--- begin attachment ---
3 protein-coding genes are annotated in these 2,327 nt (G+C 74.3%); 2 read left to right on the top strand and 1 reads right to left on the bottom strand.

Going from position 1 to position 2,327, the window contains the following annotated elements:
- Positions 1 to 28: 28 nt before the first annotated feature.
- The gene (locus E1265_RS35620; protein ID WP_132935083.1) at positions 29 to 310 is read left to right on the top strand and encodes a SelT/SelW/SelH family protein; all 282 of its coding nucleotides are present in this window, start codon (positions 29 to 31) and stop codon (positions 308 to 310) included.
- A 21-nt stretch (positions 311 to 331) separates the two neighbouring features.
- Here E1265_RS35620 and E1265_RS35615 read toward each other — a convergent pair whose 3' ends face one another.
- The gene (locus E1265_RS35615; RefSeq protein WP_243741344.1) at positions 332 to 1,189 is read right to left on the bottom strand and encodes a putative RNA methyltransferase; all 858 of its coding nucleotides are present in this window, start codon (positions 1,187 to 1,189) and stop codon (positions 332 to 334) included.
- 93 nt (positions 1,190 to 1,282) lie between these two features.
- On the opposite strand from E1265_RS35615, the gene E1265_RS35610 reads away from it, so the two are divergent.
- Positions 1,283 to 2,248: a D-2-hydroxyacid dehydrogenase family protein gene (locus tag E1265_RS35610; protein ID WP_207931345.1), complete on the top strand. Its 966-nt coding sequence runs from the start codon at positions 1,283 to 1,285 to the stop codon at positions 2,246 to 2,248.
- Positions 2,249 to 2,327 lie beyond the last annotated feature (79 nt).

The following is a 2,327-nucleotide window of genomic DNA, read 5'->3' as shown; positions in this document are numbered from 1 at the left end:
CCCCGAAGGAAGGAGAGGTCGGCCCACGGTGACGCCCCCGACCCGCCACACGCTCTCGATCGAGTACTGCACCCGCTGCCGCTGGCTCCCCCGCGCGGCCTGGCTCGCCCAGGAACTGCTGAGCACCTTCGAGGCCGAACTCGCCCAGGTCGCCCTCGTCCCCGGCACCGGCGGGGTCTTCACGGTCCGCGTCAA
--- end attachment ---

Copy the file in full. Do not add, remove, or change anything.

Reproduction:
3 protein-coding genes are annotated in these 2,327 nt (G+C 74.3%); 2 read left to right on the top strand and 1 reads right to left on the bottom strand.

Going from position 1 to position 2,327, the window contains the following annotated elements:
- Positions 1 to 28: 28 nt before the first annotated feature.
- The gene (locus E1265_RS35620; protein ID WP_132935083.1) at positions 29 to 310 is read left to right on the top strand and encodes a SelT/SelW/SelH family protein; all 282 of its coding nucleotides are present in this window, start codon (positions 29 to 31) and stop codon (positions 308 to 310) included.
- A 21-nt stretch (positions 311 to 331) separates the two neighbouring features.
- Here E1265_RS35620 and E1265_RS35615 read toward each other — a convergent pair whose 3' ends face one another.
- The gene (locus E1265_RS35615; RefSeq protein WP_243741344.1) at positions 332 to 1,189 is read right to left on the bottom strand and encodes a putative RNA methyltransferase; all 858 of its coding nucleotides are present in this window, start codon (positions 1,187 to 1,189) and stop codon (positions 332 to 334) included.
- 93 nt (positions 1,190 to 1,282) lie between these two features.
- On the opposite strand from E1265_RS35615, the gene E1265_RS35610 reads away from it, so the two are divergent.
- Positions 1,283 to 2,248: a D-2-hydroxyacid dehydrogenase family protein gene (locus tag E1265_RS35610; protein ID WP_207931345.1), complete on the top strand. Its 966-nt coding sequence runs from the start codon at positions 1,283 to 1,285 to the stop codon at positions 2,246 to 2,248.
- Positions 2,249 to 2,327 lie beyond the last annotated feature (79 nt).

The following is a 2,327-nucleotide window of genomic DNA, read 5'->3' as shown; positions in this document are numbered from 1 at the left end:
CCCCGAAGGAAGGAGAGGTCGGCCCACGGTGACGCCCCCGACCCGCCACACGCTCTCGATCGAGTACTGCACCCGCTGCCGCTGGCTCCCCCGCGCGGCCTGGCTCGCCCAGGAACTGCTGAGCACCTTCGAGGCCGAACTCGCCCAGGTCGCCCTCGTCCCCGGCACCGGCGGGGTCTTCACGGTCCGCGTCAA